‘She’s so inauthentic’: the unmasking of Ivanka Trump
Maureen Dowd: Try as she might, nobody is buying the blond saviour routine any more
It was Ivanka’s nightmare.
Sipping vodka under chandeliers in a cool private club on the Lower East Side, the New York elite – the very ones Ivanka’s father scorned at a rally a few days ago for looking down on him even though he has “a much better apartment” and is “smarter” and “richer” – were shaking their well-coiffed heads over the fall of the first daughter.
Why had she stayed mute for so many days about the torment her father was inflicting on thousands of immigrant children? What will happen to her if Michael Cohen flips? Did she know she was as out as an outcast Edith Wharton character, doomed never to return to her privileged perch as a Manhattan society darling?
“It’s really easy for someone whose sole job in the White House is women and children to issue a statement – even Melania did it,” Emily Jane Fox said in an interview after her new book, Born Trump, was celebrated by her editors at Vanity Fair on Tuesday night at the Ludlow House.
“It just shows how fake Ivanka is,” Fox continued. “She’s crafted this whole image of herself that’s not actually her. And the real her is cooler, slightly more interesting, funnier. She curses like a sailor. She partied a lot when she was younger. She flashed a hot-dog vendor when she was in eighth grade. She chain-smoked. Which is so opposite of the image she put out there.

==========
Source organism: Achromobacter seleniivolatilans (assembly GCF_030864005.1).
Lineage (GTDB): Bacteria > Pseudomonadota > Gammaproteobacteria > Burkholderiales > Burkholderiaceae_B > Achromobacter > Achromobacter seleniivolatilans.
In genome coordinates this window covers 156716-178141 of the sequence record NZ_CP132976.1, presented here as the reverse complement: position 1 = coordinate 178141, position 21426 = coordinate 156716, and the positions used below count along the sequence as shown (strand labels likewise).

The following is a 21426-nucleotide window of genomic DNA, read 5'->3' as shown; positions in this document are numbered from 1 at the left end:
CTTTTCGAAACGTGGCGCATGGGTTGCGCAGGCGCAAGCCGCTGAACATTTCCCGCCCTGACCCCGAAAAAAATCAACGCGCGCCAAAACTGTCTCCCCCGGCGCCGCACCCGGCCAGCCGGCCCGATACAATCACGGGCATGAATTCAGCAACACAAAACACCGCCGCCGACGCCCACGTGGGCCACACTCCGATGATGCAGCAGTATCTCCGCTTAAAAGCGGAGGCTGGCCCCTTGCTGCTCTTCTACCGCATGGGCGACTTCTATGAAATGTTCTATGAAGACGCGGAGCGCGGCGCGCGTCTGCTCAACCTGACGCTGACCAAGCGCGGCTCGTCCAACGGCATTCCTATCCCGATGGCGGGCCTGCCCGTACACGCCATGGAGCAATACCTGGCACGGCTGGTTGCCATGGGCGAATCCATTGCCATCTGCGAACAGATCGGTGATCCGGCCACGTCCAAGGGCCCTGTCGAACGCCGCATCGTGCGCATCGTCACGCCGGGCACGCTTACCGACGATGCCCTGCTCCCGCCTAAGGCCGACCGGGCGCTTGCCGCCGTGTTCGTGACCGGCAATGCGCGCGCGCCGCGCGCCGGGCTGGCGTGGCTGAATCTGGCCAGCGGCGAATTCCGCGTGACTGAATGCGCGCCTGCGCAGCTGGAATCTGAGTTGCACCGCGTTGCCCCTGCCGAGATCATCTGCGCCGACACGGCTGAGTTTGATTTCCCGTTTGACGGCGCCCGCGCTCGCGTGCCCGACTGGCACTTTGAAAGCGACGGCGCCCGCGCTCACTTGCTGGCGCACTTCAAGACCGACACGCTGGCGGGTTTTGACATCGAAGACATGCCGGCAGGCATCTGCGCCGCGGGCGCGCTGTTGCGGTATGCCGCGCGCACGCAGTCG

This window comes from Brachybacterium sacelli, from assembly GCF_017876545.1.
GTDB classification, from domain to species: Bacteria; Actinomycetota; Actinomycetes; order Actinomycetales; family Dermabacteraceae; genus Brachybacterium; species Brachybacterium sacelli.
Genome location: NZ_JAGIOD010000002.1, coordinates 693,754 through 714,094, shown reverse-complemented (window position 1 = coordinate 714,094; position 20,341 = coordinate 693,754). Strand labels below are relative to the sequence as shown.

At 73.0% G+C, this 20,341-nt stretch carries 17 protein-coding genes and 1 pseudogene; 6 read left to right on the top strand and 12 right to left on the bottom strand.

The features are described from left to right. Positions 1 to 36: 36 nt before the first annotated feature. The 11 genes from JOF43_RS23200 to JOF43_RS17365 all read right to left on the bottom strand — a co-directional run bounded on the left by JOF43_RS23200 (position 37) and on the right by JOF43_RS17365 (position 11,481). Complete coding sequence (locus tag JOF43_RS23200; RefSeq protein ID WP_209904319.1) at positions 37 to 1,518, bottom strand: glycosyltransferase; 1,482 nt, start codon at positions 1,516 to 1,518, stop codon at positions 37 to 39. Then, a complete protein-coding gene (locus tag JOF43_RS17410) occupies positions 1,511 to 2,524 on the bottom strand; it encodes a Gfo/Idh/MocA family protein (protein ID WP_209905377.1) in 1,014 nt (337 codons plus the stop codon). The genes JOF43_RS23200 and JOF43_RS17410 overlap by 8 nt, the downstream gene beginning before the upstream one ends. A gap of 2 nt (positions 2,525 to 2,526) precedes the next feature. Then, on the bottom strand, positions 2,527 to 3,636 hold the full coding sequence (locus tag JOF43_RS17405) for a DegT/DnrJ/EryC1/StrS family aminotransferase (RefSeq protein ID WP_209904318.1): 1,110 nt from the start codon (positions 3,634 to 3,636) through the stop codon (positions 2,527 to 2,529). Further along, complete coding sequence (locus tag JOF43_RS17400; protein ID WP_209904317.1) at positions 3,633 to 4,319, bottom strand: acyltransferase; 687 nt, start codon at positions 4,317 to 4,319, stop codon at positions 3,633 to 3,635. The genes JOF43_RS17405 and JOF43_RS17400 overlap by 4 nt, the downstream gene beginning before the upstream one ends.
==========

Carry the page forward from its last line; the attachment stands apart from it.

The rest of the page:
“What you’re seeing now is the unmasking. She can’t control the narrative any more because she’s so inauthentic. It has really come back to bite her.”
The twisted Trump family dynamic was on lurid display this past week, hitting a Marie Antoinette high point as the echoes of sobbing children snatched from parents fleeing violence collided with images of a whining, pampered child-president bragging about his crowd size and his bank account, all while he callously used helpless kids as hostages to get his wall.
Melania bizarrely wore a jacket on her trip to a child detention centre at the border that turned into the 2018 version of the George HW Bush “Message: I care” moment. Her $39 Zara jacket read, “I Really Don’t Care. Do U?” And yet again, it wasn’t clear whom she was trolling – most likely, as her husband tweeted, the press, which criticised her for wearing stilettos on the way to a goodwill mission to a hurricane-ravaged Texas. Which means the first lady is like her husband in one unfortunate respect: In times of national turmoil, she makes it about herself.
The 36-year-old Ivanka has fallen far from the days when she tried to stage her father’s inaugural to echo Camelot, perhaps with dynastic presidential dreams herself. “She was infatuated with the Kennedys,” Fox said.
She tried to present her brand as luminous, caring and classy – a champion of women and children with a carefully curated image over the years on Instagram, in a blog and in books. Amid the dark hailstorm of her father, Steve Bannon and Stephen Miller, she sold herself as the sunny morning – the one who would temper her father’s retrogressive and sometimes wretched moves.